The first thing to note about a Degree is that degrees are often a requirement by employers. They take more than two years to complete and are more all rounded with the courses that are enveloped within the programme. Since degrees include elective courses e.g. a language or an art of some form like public speaking (I think public speaking is an art), you end up gaining more intellectual range which gives you a solid foundation to choose different career paths. I’ll give you a personal example.

I did my Bachelor of Arts Degree in Mass Communication. It took me 6 years to do as a part-time student. I know what you’re thinking, “That’s crazy!” right? Yeah, well, it is usually a 4-year full-time programme. Anywhos -it was the best 6 years of my life. I loved every course. I did history, social media management, speech writing and public speaking, website development, photography, journalism, economics and accounting, Spanish. The list was extensive; as you could imagine. At the end, I specialised in Public Relations. I was able to apply for many types of jobs because of this degree. I never regretted it.

So, how do you choose?

Certificate, Diploma or Degree?

I’ll give you five overarching considerations to help you decide. Please note that, each of these prompters speak directly to the scope of your budget and the urgency you’ve placed on upgrading your credentials. Also know that there will be some overlapping features.

#1 Is it complementing a qualification you already have?

Recommended – Certificate.

A certificate would give you the specialisation you require within a targeted discipline. It’s very good to do if you need to fill a gap, expand your skill-set portfolio or modernise an existing skill to adjust in a timely manner with changing markets. Doing a certificate would signal “adaptability”!

#2 Will it give you access to another, or higher, position within your career?

Recommended Diploma or Degree.

Diplomas are like Associate’s Degrees (which I did not elaborate on, I know). They are more significant than certificates but not as weighty as degrees. Because they cost more and take a longer time to earn, there is a higher level of seriousness that is projected with this qualification. Doing a Diploma is usually the first step in beginning a career change, but it is also a great way to position yourself a specialist in a particular area. It signals “decisiveness”!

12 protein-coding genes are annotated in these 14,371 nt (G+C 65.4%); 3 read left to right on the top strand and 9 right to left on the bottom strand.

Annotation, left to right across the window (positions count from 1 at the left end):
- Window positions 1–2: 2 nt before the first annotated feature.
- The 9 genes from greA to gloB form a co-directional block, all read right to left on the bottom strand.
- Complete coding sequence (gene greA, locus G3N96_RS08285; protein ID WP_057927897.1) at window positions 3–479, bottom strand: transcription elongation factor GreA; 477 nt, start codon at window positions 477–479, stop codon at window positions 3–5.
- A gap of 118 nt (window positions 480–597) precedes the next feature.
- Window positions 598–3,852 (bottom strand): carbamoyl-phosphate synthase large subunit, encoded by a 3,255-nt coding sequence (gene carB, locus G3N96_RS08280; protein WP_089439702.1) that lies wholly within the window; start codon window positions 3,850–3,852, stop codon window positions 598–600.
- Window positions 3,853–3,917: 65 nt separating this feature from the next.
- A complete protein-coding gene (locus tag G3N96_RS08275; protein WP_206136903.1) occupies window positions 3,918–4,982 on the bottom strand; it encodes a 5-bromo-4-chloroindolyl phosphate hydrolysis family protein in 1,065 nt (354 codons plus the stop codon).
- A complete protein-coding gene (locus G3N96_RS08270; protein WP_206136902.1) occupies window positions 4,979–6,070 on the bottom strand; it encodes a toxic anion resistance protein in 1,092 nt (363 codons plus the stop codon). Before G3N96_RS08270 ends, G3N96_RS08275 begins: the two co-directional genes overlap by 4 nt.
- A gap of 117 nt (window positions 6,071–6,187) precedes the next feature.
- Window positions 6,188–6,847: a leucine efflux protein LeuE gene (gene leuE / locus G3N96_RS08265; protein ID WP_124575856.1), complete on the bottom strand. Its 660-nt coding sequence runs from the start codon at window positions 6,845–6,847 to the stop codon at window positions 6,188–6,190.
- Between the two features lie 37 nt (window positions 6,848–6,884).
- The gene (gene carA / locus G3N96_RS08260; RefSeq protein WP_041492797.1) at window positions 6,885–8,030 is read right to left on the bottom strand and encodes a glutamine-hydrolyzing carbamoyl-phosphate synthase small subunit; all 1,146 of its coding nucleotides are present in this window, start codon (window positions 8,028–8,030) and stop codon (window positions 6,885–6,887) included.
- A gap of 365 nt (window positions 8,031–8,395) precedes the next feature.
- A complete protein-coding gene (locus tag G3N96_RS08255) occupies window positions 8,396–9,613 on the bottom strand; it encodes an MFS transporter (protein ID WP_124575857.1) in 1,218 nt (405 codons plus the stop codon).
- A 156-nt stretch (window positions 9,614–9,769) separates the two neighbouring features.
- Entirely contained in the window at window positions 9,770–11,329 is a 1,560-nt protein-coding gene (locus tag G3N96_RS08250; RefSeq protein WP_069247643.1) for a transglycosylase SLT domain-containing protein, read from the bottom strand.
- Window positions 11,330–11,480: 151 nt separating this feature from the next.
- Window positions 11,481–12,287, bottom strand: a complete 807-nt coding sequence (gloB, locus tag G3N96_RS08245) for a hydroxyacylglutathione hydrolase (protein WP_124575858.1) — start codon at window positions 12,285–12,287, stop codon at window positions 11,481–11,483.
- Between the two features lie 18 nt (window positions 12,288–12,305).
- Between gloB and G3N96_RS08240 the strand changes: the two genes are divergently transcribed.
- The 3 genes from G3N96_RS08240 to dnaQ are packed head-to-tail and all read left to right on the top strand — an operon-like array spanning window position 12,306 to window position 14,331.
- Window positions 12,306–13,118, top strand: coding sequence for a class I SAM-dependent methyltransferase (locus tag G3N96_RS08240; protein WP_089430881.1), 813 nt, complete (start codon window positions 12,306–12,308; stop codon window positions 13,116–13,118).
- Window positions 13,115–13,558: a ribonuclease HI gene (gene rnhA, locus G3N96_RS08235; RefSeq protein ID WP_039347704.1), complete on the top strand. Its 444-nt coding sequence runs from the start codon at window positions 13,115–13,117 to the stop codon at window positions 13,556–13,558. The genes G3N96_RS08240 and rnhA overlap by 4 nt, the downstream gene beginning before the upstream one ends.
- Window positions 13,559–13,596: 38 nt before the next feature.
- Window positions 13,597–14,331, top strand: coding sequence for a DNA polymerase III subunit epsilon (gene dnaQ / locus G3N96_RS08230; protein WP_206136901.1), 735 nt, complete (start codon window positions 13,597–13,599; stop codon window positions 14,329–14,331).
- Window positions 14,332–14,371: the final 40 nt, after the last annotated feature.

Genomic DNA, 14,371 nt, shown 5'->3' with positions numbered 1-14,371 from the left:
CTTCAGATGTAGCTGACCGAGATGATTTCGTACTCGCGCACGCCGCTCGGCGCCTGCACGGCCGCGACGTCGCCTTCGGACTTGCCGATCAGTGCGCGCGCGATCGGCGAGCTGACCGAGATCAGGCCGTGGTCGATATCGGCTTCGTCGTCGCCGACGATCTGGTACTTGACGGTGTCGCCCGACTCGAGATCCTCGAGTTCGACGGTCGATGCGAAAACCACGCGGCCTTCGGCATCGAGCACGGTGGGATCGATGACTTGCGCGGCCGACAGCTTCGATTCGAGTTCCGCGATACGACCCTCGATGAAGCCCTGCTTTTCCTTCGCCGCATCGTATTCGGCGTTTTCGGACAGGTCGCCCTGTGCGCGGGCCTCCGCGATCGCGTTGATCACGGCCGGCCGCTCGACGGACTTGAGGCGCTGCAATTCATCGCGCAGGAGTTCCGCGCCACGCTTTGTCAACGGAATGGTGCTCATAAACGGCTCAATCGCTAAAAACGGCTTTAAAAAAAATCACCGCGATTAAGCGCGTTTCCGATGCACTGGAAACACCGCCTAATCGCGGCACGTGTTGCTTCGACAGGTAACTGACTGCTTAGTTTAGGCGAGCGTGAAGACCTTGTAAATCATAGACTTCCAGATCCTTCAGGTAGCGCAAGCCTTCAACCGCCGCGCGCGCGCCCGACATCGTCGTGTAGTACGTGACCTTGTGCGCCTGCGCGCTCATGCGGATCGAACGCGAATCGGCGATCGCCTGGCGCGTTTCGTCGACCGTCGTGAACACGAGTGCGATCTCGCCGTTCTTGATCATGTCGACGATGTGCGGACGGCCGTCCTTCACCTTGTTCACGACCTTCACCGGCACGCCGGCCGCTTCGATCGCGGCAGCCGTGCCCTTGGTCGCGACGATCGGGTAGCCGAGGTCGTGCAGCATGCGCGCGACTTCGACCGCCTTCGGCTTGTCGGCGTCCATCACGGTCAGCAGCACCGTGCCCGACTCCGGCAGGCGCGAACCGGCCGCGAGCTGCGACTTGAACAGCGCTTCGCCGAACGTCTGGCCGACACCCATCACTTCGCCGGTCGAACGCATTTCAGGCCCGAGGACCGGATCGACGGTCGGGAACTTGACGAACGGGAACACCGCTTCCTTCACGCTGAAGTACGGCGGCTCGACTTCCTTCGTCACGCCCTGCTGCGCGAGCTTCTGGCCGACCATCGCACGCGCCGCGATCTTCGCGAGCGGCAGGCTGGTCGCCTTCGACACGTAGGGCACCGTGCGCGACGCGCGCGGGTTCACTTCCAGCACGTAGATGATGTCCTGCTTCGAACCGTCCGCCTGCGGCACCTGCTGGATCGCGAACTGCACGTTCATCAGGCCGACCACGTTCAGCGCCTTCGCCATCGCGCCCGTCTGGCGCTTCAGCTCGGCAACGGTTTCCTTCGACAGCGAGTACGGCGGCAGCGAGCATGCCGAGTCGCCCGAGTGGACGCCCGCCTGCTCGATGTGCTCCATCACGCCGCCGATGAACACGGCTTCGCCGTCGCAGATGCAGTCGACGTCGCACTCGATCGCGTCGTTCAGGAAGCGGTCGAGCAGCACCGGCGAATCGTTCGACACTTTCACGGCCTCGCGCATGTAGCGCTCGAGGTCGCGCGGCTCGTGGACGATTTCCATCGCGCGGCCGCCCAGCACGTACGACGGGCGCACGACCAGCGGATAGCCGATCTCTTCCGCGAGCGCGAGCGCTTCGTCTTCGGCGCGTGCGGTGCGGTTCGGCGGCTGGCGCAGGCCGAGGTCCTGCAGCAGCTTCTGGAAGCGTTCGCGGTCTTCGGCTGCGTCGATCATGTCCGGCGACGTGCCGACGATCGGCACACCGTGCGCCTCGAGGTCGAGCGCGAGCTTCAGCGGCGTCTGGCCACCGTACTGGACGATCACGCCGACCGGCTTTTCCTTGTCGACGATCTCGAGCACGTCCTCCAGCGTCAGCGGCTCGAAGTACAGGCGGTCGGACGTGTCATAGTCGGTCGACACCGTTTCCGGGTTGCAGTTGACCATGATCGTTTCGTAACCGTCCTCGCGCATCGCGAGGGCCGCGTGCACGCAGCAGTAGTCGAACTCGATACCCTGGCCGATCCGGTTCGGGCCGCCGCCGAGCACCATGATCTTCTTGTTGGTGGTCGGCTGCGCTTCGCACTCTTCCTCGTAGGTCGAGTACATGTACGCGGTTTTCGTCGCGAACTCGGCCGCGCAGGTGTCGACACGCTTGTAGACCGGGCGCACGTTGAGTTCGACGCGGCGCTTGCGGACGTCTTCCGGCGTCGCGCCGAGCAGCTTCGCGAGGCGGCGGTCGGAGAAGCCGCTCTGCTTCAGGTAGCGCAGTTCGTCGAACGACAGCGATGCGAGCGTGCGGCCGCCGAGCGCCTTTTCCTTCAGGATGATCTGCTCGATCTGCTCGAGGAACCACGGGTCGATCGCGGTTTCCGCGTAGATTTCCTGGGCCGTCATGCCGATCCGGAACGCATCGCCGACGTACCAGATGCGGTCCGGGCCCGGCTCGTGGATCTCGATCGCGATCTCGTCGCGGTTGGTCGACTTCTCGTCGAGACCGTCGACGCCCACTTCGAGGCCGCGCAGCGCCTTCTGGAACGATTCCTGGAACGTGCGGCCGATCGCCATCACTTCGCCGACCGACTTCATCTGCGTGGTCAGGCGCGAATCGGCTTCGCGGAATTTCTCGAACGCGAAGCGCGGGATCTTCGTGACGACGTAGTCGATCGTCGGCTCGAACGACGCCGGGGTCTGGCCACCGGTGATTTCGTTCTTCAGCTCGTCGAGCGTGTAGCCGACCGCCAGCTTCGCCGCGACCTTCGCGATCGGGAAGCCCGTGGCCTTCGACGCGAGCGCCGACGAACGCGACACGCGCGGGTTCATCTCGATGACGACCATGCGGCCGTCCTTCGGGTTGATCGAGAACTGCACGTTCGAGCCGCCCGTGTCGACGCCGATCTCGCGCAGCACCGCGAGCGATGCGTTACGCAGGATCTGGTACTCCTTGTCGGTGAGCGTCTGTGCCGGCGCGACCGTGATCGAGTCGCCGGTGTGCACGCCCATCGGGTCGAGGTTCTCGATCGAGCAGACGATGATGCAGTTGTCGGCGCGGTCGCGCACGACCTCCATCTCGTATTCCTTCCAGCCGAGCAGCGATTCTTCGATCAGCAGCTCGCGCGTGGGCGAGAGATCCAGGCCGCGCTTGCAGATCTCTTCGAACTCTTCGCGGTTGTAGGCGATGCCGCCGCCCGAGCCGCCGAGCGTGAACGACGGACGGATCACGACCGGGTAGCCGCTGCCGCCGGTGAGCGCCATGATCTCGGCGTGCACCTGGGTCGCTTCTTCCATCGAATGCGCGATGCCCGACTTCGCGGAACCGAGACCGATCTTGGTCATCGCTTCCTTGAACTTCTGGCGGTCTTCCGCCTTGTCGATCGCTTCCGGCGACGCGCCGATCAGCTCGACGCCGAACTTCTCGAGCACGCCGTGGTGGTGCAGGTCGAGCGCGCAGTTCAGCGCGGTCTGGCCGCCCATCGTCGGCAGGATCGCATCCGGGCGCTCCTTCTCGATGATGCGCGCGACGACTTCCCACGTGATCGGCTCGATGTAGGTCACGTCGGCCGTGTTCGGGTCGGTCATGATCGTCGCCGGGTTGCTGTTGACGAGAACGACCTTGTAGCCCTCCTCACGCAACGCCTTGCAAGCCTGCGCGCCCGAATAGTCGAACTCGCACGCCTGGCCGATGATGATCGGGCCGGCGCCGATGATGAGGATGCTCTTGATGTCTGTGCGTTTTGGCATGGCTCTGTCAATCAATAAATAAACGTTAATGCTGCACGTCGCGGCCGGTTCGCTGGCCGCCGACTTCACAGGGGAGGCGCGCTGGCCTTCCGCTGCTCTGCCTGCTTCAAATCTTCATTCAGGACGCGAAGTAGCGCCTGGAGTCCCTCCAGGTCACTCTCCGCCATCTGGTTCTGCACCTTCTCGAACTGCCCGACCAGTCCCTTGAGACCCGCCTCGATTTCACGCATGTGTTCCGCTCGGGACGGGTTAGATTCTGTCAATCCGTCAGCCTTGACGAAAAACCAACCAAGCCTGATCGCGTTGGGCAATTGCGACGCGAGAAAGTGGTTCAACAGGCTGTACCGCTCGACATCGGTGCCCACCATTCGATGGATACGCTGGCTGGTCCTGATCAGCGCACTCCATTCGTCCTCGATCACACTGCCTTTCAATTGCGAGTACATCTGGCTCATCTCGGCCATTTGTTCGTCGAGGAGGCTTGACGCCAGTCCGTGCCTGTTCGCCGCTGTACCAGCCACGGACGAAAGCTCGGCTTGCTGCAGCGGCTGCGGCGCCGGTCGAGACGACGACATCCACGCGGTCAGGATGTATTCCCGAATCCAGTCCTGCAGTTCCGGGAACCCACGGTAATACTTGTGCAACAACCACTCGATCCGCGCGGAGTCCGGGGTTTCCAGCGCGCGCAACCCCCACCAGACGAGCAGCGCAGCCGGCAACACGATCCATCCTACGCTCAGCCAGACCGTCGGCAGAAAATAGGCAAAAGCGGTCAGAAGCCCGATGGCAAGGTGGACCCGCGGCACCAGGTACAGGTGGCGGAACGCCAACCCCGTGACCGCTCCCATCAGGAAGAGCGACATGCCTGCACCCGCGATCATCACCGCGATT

#3 Is it an entryway into another field or entrepreneurship?

Recommended – Diploma

As the definition states, diplomas are attained for certain fields and are heavily focused on what is needed for that career, only. If you wish to move on from being an employee and become an entrepreneur, or perhaps you want to consider consultancy in an area you are passionate about, a diploma will open that door for you with a reasonable budget and a shorter time frame. It signals “advancement” or “liberty”!

#4 Does it make you more marketable?

Recommended – Certificate.

If you’re looking to become more marketable, you need to sprinkle a few tokens on your resume. Assess your environment, survey job postings, pay attention to the evolution of business operations. You’ll begin to see what’s missing. More so, you’ll notice which of the missing things you can actually do and you should get on. It signals that you are “forward-thinking”!

Read more about skills you should learn here: 6 skills every student should learn โ€“ or be able to do

#5 Is it a stepping stone for something greater?

Recommended – Degree (or selectively, Diploma).

Are you seeking to meet the market requirement for a stable job? Do you intend to climb the academic ladder within a chosen career path? While a diploma will steer you to where you wish to go, a degree will definitely authorise your arrival. If the degree is an undergraduate degree, it is also an essential qualification to obtain a higher-level degree such as a Master’s, Master of Philosophy (MPhil), Doctor of Philosophy (PhD), or a Doctorate. A degree, undoubtedly, takes much longer to earn and costs more; in every way. Both shift your potential for better compensation packages; positively. Of the two, a degree is clearly more formidable. It signals “professional”!

Final thoughts: I hope this information provided enough fodder to make contemplating your next step easier. Any decision to obtain a new qualification should be applauded. It should matter a lot because your name will be on that final, validating, paper and your resume will carry that new qualification. So, decide where you want to be and just begin!

The Graduate Guru will be your silent cheerleader *wink*. Now get to it!

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5 Tips for New Online Learners

In the year 2020, the Novel COVID-19 pandemic prompted a spike in digital communication, interactions and services. The global community deepened its appreciation for the functions of technology and its infinite potential to revolutionize everyday business operations; and daily activities. And what also became apparent, in 2020, was the increase in the promotion of e-learning.